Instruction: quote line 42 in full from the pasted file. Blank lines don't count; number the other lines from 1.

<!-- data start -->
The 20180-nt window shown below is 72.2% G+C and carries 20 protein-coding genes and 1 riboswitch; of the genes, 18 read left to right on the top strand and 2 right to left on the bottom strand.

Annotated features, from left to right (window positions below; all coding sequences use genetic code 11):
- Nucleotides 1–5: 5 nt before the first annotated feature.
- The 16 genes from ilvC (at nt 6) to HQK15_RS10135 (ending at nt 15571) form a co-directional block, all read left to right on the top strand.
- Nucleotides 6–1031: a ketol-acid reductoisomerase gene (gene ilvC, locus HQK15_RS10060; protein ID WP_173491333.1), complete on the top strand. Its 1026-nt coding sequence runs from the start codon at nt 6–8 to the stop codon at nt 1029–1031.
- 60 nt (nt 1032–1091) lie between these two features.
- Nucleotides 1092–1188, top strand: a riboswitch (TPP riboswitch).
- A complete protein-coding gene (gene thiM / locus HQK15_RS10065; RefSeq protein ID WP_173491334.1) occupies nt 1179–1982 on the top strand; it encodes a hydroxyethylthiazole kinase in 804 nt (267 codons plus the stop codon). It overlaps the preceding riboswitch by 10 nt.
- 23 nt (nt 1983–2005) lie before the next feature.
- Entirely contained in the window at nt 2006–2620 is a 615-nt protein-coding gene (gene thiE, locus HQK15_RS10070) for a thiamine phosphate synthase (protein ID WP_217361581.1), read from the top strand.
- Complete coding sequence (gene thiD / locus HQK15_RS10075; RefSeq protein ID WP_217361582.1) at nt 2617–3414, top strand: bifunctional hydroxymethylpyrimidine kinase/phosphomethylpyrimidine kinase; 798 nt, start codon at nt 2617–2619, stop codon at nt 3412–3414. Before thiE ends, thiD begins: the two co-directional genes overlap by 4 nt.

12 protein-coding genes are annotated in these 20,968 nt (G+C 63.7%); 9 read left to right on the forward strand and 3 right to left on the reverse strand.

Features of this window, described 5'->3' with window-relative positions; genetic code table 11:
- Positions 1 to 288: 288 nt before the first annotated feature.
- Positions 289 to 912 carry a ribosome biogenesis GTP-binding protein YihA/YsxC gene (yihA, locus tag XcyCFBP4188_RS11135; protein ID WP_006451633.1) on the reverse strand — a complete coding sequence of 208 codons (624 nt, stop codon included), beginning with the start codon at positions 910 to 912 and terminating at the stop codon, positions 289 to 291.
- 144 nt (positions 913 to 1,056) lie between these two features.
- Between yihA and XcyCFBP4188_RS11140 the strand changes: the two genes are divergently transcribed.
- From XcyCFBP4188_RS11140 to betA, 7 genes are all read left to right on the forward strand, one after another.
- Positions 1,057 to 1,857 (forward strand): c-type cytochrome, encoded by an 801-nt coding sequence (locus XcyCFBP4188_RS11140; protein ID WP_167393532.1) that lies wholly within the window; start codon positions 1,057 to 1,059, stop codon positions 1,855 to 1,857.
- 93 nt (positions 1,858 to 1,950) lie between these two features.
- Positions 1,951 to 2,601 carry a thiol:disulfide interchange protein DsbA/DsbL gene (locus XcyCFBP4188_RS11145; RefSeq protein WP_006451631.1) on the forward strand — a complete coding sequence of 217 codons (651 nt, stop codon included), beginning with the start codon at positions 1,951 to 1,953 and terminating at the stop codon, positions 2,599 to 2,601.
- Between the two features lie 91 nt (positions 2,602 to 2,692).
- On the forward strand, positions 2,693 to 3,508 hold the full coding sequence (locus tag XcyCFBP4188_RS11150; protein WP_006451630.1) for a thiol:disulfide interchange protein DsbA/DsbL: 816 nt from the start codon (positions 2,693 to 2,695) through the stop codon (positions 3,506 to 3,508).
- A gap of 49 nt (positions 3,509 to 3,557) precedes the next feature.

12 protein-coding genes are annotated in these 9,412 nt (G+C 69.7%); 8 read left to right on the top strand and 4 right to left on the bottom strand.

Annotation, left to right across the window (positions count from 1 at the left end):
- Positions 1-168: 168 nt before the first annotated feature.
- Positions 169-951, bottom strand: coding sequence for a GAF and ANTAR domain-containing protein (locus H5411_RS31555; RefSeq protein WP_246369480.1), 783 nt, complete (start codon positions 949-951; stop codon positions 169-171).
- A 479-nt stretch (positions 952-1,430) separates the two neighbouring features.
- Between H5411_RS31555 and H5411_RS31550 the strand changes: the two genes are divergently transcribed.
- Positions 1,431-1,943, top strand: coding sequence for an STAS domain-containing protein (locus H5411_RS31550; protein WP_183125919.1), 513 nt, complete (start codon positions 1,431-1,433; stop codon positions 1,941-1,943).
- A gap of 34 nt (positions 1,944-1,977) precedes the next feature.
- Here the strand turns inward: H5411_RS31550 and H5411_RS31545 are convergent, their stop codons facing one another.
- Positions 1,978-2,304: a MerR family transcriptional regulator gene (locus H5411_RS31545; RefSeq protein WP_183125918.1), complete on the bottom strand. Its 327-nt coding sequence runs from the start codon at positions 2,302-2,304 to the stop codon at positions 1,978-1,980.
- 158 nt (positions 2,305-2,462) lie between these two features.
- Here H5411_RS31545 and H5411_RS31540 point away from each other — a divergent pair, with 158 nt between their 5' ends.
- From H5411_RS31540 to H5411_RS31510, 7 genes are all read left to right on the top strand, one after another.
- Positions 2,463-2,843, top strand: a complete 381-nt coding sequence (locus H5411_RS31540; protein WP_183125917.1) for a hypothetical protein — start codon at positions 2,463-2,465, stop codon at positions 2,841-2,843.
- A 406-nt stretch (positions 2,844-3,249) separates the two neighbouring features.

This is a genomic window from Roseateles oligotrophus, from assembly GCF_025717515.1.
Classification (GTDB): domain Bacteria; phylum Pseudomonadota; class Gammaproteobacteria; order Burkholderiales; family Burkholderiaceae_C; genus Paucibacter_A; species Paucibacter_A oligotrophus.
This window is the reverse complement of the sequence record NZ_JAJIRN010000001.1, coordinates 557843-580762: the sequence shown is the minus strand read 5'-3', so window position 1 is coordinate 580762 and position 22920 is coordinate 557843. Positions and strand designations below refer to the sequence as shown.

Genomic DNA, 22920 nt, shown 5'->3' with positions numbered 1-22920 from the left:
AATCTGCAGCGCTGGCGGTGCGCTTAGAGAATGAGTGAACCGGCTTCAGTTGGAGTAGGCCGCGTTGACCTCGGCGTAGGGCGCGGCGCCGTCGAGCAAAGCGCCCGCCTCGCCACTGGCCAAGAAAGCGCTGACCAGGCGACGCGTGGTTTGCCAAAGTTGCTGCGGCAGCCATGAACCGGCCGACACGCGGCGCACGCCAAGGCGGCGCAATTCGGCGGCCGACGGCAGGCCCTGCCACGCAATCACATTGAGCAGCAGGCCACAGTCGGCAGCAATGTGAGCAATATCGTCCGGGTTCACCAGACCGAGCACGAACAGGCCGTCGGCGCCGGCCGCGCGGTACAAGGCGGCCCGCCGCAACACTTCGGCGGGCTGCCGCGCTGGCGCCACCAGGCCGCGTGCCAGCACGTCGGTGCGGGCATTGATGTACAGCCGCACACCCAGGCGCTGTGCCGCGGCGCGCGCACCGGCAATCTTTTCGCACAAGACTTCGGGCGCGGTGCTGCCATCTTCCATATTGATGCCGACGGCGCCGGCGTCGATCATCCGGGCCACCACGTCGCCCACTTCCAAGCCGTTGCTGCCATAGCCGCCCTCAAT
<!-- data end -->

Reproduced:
This window is the reverse complement of the sequence record NZ_JAJIRN010000001.1, coordinates 557843-580762: the sequence shown is the minus strand read 5'-3', so window position 1 is coordinate 580762 and position 22920 is coordinate 557843. Positions and strand designations below refer to the sequence as shown.